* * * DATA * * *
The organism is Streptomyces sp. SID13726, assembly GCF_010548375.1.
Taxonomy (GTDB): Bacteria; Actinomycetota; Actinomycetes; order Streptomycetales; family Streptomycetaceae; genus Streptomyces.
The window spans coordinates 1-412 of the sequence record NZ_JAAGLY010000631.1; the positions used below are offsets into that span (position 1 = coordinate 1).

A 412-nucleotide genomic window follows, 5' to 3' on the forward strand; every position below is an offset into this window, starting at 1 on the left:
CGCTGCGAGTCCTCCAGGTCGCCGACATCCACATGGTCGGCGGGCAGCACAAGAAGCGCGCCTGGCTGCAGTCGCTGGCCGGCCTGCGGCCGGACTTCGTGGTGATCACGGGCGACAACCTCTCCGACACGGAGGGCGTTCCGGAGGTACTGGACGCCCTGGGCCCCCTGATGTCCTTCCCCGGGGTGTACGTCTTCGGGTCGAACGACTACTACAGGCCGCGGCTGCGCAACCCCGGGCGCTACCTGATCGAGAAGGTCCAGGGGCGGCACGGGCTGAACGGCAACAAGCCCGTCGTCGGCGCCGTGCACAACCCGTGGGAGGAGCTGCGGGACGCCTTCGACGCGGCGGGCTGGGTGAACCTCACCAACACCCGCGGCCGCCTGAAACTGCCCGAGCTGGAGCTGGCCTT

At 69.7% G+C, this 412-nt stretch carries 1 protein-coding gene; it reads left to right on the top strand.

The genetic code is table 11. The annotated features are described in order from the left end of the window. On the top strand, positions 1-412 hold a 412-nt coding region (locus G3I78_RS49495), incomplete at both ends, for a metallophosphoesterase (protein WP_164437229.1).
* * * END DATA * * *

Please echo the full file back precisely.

The organism is Streptomyces sp. SID13726, assembly GCF_010548375.1.
Taxonomy (GTDB): Bacteria; Actinomycetota; Actinomycetes; order Streptomycetales; family Streptomycetaceae; genus Streptomyces.
The window spans coordinates 1-412 of the sequence record NZ_JAAGLY010000631.1; the positions used below are offsets into that span (position 1 = coordinate 1).

A 412-nucleotide genomic window follows, 5' to 3' on the forward strand; every position below is an offset into this window, starting at 1 on the left:
CGCTGCGAGTCCTCCAGGTCGCCGACATCCACATGGTCGGCGGGCAGCACAAGAAGCGCGCCTGGCTGCAGTCGCTGGCCGGCCTGCGGCCGGACTTCGTGGTGATCACGGGCGACAACCTCTCCGACACGGAGGGCGTTCCGGAGGTACTGGACGCCCTGGGCCCCCTGATGTCCTTCCCCGGGGTGTACGTCTTCGGGTCGAACGACTACTACAGGCCGCGGCTGCGCAACCCCGGGCGCTACCTGATCGAGAAGGTCCAGGGGCGGCACGGGCTGAACGGCAACAAGCCCGTCGTCGGCGCCGTGCACAACCCGTGGGAGGAGCTGCGGGACGCCTTCGACGCGGCGGGCTGGGTGAACCTCACCAACACCCGCGGCCGCCTGAAACTGCCCGAGCTGGAGCTGGCCTT

At 69.7% G+C, this 412-nt stretch carries 1 protein-coding gene; it reads left to right on the top strand.

The genetic code is table 11. The annotated features are described in order from the left end of the window. On the top strand, positions 1-412 hold a 412-nt coding region (locus G3I78_RS49495), incomplete at both ends, for a metallophosphoesterase (protein WP_164437229.1).